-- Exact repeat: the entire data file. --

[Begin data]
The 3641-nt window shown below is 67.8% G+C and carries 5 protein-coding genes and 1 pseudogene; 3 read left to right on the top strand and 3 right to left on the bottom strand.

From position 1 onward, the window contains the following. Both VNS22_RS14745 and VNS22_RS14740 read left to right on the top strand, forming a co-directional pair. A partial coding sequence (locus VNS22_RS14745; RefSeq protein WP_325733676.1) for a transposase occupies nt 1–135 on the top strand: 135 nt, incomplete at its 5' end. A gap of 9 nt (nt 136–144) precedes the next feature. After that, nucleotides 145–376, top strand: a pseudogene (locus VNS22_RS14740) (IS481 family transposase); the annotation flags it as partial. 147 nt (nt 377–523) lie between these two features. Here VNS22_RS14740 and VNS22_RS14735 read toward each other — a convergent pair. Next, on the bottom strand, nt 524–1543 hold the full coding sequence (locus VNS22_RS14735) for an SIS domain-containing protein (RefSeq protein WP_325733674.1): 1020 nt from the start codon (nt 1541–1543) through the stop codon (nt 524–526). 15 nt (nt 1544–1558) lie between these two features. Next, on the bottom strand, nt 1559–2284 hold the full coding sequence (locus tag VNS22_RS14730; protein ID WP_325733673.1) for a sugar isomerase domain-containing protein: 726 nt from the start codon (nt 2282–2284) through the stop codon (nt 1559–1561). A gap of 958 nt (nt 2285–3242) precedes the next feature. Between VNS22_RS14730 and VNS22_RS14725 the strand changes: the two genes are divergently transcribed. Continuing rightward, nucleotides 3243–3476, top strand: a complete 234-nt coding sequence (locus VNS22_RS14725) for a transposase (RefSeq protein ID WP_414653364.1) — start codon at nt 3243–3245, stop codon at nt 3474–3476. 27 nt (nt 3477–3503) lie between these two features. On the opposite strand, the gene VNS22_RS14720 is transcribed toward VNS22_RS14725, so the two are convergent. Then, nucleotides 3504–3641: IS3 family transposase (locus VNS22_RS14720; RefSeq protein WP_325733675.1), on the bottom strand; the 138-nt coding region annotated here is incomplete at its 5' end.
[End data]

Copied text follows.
The 3641-nt window shown below is 67.8% G+C and carries 5 protein-coding genes and 1 pseudogene; 3 read left to right on the top strand and 3 right to left on the bottom strand.

From position 1 onward, the window contains the following. Both VNS22_RS14745 and VNS22_RS14740 read left to right on the top strand, forming a co-directional pair. A partial coding sequence (locus VNS22_RS14745; RefSeq protein WP_325733676.1) for a transposase occupies nt 1–135 on the top strand: 135 nt, incomplete at its 5' end. A gap of 9 nt (nt 136–144) precedes the next feature. After that, nucleotides 145–376, top strand: a pseudogene (locus VNS22_RS14740) (IS481 family transposase); the annotation flags it as partial. 147 nt (nt 377–523) lie between these two features. Here VNS22_RS14740 and VNS22_RS14735 read toward each other — a convergent pair. Next, on the bottom strand, nt 524–1543 hold the full coding sequence (locus VNS22_RS14735) for an SIS domain-containing protein (RefSeq protein WP_325733674.1): 1020 nt from the start codon (nt 1541–1543) through the stop codon (nt 524–526). 15 nt (nt 1544–1558) lie between these two features. Next, on the bottom strand, nt 1559–2284 hold the full coding sequence (locus tag VNS22_RS14730; protein ID WP_325733673.1) for a sugar isomerase domain-containing protein: 726 nt from the start codon (nt 2282–2284) through the stop codon (nt 1559–1561). A gap of 958 nt (nt 2285–3242) precedes the next feature. Between VNS22_RS14730 and VNS22_RS14725 the strand changes: the two genes are divergently transcribed. Continuing rightward, nucleotides 3243–3476, top strand: a complete 234-nt coding sequence (locus VNS22_RS14725) for a transposase (RefSeq protein ID WP_414653364.1) — start codon at nt 3243–3245, stop codon at nt 3474–3476. 27 nt (nt 3477–3503) lie between these two features. On the opposite strand, the gene VNS22_RS14720 is transcribed toward VNS22_RS14725, so the two are convergent. Then, nucleotides 3504–3641: IS3 family transposase (locus VNS22_RS14720; RefSeq protein WP_325733675.1), on the bottom strand; the 138-nt coding region annotated here is incomplete at its 5' end.